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Tuesday, October 6, 2015

Curtiss P-40 Kittyhawk in the Sahara

Curtiss P-40 Kittyhawk Sahara worldwartwo.filminspector.com


This is a fairly recent find, and most are probably familiar with it. I figured I'd put up a page about it anyway, for those interested in World War II wrecks.

Curtiss P-40 Kittyhawk Sahara worldwartwo.filminspector.com


A perfectly preserved Curtiss P-40 Kittyhawk was found in Sahara Desert in May 2012, when Polish oil workers stumbled across it. It is widely believed that it was the plane of 24-year-old Flt Sgt Dennis Copping.

Curtiss P-40 Kittyhawk Sahara worldwartwo.filminspector.com
Rommel's Afrika Korps would have been standing on the coast directly to the north when the plane went down. 

On June 28, 1942, Copping was tasked by 260 Squadron to ferry the damaged 260 Squadron aircraft from one RAF base in Egypt to another for repairs. He was flying south, away from coast, into the middle of nothingness. Perhaps needless to say, that was not the direction of his intended destination, and it is of course a mystery why he went that way. There would have been no landmarks, just sand and featureless ridges. He was far off course, perhaps disoriented, perhaps chased by the Luftwaffe. A fellow pilot is said to have tried to get his attention as to his wrong course, to no avail. Likely, his radio wasn't working. Ultimately, Copping and his aircraft disappeared into the endless desert.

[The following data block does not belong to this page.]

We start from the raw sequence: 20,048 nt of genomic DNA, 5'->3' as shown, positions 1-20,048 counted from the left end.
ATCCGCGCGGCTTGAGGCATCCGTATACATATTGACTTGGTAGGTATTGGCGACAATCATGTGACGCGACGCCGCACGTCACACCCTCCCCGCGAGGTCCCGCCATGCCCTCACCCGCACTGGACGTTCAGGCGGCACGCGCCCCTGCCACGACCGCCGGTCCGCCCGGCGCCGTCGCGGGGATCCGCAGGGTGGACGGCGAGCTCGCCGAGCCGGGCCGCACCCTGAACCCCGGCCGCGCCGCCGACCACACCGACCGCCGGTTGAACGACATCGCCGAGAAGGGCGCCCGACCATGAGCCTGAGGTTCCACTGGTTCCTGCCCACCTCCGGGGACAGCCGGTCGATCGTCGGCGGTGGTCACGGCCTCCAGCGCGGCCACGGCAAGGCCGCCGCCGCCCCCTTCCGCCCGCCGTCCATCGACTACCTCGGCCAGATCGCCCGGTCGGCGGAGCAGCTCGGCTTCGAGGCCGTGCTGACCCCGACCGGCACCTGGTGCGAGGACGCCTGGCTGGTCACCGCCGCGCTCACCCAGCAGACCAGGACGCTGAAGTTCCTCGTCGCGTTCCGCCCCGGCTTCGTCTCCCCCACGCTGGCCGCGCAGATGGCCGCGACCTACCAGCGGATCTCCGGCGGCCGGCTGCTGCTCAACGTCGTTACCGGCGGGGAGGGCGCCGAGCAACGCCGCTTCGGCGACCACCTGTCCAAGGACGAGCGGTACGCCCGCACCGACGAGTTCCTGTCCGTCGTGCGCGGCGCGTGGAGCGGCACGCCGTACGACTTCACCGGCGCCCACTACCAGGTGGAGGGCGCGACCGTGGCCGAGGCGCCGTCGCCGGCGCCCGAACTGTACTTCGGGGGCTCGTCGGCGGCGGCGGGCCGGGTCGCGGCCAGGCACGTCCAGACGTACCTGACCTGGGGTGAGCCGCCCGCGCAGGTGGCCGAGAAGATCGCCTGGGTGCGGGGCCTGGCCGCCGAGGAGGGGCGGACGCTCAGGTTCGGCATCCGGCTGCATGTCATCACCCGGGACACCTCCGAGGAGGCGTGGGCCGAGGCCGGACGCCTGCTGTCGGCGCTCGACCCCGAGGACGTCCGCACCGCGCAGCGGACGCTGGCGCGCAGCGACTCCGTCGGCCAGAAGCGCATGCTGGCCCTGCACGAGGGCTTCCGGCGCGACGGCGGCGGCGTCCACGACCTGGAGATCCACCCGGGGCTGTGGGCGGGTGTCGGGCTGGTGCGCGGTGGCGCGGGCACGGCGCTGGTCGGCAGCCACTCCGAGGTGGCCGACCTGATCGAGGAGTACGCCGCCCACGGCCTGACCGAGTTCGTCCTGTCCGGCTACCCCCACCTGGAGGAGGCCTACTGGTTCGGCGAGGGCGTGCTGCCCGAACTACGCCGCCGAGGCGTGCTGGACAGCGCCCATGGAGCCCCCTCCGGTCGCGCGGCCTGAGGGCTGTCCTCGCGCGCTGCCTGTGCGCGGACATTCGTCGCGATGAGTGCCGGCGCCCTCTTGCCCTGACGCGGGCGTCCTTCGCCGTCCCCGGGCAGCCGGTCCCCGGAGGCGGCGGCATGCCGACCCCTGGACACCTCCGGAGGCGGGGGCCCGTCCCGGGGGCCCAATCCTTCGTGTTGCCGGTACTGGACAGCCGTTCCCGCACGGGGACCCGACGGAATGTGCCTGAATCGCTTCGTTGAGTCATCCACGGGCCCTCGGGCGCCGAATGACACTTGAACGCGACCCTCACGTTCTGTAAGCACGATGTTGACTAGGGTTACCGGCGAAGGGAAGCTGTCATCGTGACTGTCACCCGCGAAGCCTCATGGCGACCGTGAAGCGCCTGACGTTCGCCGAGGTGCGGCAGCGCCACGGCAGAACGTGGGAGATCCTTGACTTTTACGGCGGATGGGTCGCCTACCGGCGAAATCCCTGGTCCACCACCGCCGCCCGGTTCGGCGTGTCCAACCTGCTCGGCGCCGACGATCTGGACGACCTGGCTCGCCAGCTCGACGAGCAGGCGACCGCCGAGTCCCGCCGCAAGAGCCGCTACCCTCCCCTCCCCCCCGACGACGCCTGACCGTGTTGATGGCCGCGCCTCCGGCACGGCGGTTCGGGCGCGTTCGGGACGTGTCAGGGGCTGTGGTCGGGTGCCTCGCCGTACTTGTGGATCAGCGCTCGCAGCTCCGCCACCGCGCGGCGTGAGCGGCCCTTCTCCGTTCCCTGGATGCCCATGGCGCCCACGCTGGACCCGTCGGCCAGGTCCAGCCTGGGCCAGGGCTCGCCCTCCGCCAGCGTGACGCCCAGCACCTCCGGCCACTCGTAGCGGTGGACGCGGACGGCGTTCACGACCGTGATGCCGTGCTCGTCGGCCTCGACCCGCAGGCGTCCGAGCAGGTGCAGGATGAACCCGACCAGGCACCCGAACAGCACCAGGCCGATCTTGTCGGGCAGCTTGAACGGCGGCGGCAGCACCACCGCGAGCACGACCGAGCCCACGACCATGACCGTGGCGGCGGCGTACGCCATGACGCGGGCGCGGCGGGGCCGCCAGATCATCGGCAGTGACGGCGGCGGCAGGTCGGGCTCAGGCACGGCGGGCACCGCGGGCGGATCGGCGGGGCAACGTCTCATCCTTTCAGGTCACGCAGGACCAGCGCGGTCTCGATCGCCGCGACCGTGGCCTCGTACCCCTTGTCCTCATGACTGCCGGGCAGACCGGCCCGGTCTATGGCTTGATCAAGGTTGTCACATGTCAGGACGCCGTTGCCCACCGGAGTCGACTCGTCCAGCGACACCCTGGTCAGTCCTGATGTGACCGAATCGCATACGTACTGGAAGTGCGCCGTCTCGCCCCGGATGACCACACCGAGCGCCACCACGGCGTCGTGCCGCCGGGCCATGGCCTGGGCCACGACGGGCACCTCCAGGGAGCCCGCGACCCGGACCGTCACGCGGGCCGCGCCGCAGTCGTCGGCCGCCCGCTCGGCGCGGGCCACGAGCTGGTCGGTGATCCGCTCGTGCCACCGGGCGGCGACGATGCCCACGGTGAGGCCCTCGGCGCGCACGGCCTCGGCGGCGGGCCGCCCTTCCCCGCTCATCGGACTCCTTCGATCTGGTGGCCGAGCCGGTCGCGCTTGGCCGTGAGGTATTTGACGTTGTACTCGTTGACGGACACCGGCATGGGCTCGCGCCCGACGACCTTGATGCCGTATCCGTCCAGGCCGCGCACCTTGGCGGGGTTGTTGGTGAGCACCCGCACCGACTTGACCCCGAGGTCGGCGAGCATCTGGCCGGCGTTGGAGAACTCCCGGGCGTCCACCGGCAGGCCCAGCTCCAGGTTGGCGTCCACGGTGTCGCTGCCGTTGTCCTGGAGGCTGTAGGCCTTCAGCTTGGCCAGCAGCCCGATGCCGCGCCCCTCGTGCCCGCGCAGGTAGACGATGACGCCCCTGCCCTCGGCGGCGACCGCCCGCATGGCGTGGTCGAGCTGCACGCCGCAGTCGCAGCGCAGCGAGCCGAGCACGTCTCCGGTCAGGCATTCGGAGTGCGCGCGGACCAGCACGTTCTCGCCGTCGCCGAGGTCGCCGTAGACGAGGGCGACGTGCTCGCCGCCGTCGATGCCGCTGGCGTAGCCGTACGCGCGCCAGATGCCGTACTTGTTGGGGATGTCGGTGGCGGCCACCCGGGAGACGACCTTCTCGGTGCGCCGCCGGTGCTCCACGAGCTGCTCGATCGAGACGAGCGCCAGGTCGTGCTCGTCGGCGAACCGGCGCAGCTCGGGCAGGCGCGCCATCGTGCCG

Curtiss P-40 Kittyhawk Sahara worldwartwo.filminspector.com
The gunsight is that large black protruding thing at the top.

It is assumed that Copping lost his way, perhaps ran low on fuel, and decided that crash-landing was better than waiting until he had to bail out. He made a good landing, wheels down. They sheered off, it must have been tough to judge the rocks from the air. It must have been bumpy as the radiator and propeller came off. He got out in good shape.

Curtiss P-40 Kittyhawk Sahara worldwartwo.filminspector.com
A parachute in the sand.

Apparently, he used his silk parachute to shield himself from the sun and perhaps attract attention. One can imagine that he spent some time with the aircraft, hoping that someone would come looking for him and it was wiser to stay with the relatively visible plane. Ferry pilots did not carry much in the way of water or rations.

Curtiss P-40 Kittyhawk Sahara worldwartwo.filminspector.com

He had the radio out. Perhaps it didn't work, or maybe he was out of range. Eventually, he left it and the plane behind and started walking. What else could he do? To stay was certain death.

Curtiss P-40 Kittyhawk Sahara worldwartwo.filminspector.com

The nearest settlement was 180 miles away to the North. Even if he had a full pack of water and rations, it still would have been a miracle to find it in the featureless desert. The Nile was even further away to the East. The British Army was fully occupied with containing German General Erwin Rommel, who was preparing to launch another offensive. The Army did not make much of a search, but that is understandable given the situation. Even a full-scale effort would probably have been fruitless, especially given the plane's desert camouflage. There was a war on, men died every day, and aircraft got shot down or crashed on their own. Copping was not a top priority, in fact, he was not a priority at all.